and a very uncouth ex-president. I mean he and St. Clinton were the first ones to ever break the unwritten code of not-trashing a sitting President.

    Nonsense. Harry Truman badmouthed Eisenhower fairly robustly, as I recall. I’m sure I could find other examples if I cared to look for them. This “unwritten code” is mostly rightie myth.

    Not to mention, where you say that people should have respect for any elderly, let alone an ex-POTUS, why is it that this is an issue when it comes to Carter, but it’s no problem for people to trash a sitting President? It seems like something of a conflict here.

    I don’t consider George W. Bush to be elderly. He’s about my age, actually, and I sure as hell am not elderly. I am in my PRIME, sir.

    Also, as for the Nobel Laureate thing, that’s not….really a big deal anymore

    Yeah, right. Go away, son, and don’t bother me.

  14. Ian  •  Nov 30, 2006 @12:01 pm

    “nobel peace prize for literature”

    Um. You do realize that there’s no such thing as a Nobel Peace Prize for Literature, right? RIGHT??? There’s a Nobel Peace Price and there’s a Nobel Literature Prize … no combo deals.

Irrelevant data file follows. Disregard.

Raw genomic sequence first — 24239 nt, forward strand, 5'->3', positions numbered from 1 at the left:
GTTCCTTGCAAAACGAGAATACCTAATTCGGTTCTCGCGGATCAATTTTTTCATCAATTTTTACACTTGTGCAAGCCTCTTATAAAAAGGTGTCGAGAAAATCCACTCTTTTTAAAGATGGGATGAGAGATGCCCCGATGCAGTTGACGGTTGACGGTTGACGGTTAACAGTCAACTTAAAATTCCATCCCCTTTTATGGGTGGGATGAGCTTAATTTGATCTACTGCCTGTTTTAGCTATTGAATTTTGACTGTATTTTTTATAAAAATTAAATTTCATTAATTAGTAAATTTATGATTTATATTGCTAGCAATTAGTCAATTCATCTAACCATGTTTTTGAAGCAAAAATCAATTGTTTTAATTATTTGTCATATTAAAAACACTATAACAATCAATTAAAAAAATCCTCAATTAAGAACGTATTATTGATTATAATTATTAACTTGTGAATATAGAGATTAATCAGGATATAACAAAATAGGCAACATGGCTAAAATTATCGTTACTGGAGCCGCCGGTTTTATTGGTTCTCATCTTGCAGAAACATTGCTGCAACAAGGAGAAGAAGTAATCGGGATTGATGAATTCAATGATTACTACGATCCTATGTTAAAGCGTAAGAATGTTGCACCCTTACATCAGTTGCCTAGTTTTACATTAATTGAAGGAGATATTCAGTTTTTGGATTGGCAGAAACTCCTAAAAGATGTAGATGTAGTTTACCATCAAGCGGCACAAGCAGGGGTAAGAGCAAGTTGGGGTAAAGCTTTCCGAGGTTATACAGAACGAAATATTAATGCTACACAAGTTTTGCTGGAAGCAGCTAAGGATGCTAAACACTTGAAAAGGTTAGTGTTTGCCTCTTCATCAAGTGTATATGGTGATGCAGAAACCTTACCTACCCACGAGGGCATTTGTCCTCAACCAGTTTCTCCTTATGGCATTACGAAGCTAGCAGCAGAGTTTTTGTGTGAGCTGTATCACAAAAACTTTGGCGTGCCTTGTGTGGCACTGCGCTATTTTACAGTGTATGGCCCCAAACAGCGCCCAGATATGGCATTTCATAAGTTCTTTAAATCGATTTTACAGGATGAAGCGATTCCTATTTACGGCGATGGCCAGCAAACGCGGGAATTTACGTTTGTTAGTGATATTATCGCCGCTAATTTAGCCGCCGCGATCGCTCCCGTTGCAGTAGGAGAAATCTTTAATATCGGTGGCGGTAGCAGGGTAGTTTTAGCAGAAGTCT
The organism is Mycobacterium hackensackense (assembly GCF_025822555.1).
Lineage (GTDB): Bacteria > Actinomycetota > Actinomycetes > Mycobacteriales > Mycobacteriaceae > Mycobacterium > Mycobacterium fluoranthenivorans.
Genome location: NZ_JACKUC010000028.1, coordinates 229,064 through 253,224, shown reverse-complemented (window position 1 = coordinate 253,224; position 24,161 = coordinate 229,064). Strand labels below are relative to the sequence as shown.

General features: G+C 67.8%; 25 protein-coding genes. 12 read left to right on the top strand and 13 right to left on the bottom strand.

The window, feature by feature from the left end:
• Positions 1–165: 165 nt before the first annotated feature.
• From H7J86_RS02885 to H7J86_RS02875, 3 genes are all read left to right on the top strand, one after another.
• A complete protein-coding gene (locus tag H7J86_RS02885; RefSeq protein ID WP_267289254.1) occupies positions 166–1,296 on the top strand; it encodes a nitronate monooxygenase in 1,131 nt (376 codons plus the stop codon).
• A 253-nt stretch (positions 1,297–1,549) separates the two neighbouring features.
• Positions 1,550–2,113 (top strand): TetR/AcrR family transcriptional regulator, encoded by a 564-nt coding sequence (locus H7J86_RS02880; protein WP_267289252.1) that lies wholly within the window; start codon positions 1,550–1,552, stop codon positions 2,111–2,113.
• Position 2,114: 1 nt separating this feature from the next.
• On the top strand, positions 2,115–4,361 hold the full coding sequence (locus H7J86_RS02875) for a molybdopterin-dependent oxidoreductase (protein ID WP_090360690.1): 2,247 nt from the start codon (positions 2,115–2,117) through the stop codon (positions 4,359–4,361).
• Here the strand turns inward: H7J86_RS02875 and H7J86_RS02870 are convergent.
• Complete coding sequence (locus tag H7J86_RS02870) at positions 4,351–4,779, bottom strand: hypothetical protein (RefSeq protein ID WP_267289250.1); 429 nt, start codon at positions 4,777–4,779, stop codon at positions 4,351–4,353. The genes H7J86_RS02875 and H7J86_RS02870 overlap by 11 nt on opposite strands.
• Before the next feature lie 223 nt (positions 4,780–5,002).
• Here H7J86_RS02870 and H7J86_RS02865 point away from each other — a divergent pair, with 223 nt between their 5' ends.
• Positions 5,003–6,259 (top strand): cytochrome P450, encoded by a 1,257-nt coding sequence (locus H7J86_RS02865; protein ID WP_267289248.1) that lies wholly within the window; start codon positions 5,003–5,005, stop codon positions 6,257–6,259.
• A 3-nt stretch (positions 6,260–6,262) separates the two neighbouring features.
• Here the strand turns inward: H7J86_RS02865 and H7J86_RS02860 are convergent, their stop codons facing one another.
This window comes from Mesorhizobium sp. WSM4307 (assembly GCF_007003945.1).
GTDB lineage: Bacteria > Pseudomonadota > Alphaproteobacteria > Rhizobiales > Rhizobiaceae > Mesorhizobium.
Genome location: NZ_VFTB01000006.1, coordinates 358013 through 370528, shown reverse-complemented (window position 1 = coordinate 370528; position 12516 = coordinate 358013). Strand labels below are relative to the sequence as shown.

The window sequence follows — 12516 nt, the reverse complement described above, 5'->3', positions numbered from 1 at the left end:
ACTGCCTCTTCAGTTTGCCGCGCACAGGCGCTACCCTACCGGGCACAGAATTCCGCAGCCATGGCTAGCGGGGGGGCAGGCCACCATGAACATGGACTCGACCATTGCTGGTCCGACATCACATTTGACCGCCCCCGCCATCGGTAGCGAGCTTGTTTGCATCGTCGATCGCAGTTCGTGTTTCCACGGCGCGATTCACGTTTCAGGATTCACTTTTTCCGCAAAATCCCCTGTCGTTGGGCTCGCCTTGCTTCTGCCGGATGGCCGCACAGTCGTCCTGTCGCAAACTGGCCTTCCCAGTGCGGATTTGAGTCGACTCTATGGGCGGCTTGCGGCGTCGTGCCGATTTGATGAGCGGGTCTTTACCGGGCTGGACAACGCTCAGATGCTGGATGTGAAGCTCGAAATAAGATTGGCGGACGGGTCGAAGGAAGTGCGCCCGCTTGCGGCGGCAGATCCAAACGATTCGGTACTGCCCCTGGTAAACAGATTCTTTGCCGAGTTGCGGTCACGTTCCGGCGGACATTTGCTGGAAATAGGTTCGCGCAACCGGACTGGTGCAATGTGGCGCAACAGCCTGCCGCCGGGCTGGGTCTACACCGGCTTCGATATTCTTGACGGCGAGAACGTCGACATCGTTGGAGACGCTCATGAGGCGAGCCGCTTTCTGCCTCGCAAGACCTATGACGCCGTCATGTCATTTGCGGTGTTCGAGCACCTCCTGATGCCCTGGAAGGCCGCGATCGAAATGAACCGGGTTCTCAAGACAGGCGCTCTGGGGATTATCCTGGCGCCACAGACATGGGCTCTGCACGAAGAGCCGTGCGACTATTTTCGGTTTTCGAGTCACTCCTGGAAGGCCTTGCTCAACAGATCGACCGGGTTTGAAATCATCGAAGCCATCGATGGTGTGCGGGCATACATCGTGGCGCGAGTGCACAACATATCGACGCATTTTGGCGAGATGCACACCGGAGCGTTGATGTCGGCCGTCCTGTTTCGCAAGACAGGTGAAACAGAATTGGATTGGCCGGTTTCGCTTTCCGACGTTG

And if what you’re actually talking about is the Nobel Literature Prize, then the winner’s political statements, homicidal or otherwise, have absolutely no bearing on whether or not they write purty.

    In other words, what is your actual point?


  15. erinyes  •  Nov 30, 2006 @9:45 pm

    Most people don’t realize that it was Jimmy Carter NOT Ronald Reagan who caused the collapse of the Soviet Union. Carter funded the Muhajedeen in Afghanistan who killed the Soviet Army and crippled the pro communist Northern Alliance. In a cruel twist, the Mujahadeen morphed ( after being ignored by Regan and following administrations) into the Taliban, and Bush 43 decided to
    align with the Northern Alliance years later to defeat the Taliban. History will tell that this adventure was motivated by far more than the “war On Terror”. Think narcotics and petro chemicals, big money, easily hidden.